Background In recent years, probiotics and prebiotics have become a hot topic. There is an increasing number of health benefits attributed to them. However, only a few of the benefits have been confirmed in well-conducted randomised controlled trials (RCT).
Objective To evaluate the evidence on the effect of the administration of probiotics and prebiotics in children.
Methods Electronic databases and the reference lists of publications were searched for RCT or their meta-analyses (all up until June 2008).
Results To date, the most extensively studied application and the best documented area of efficacy of probiotics is the treatment of acute diarrhoea and the prevention of antibiotic-associated diarrhoea. The role of probiotics in the prevention of allergic disorders is unclear due to conflicting results. Studies documenting effects in other types of illnesses in children are scant, although some preliminary results are promising. Only limited data are available on the effects of prebiotics.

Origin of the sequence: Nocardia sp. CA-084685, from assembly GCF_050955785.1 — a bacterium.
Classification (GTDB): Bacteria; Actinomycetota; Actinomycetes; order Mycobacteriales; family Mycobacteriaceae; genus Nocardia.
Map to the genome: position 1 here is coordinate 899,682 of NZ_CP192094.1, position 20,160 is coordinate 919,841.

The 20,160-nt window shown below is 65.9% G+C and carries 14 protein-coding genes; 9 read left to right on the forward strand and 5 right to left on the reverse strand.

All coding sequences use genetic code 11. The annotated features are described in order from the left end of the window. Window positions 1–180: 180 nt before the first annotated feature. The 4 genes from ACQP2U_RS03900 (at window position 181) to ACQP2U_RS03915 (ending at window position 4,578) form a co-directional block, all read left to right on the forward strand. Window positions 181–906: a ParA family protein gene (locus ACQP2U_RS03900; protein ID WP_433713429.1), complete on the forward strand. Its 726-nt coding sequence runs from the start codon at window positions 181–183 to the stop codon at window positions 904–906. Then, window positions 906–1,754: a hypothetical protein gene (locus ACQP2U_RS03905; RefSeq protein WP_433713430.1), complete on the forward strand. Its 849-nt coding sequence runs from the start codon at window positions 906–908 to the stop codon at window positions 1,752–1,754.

Conclusions The use of probiotics and prebiotics, once discussed primarily in the context of alternative medicine, is now entering mainstream medicine. Whereas an increasing number of potential health benefits are being attributed to these therapies, only a few have been confirmed in well-designed studies. Further trials are needed to provide more evidence of their efficacy and safety. Until then, when prescribing probiotics or prebiotics, one should choose only those with well-documented properties and should not extrapolate specific actions of a given formulation and generalise these properties to other pro and/or prebiotics.
Statistics from Altmetric.com
If you wish to reuse any or all of this article please use the link below which will take you to the Copyright Clearance Center’s RightsLink service. You will be able to get a quick price and instant permission to reuse the content in many different ways.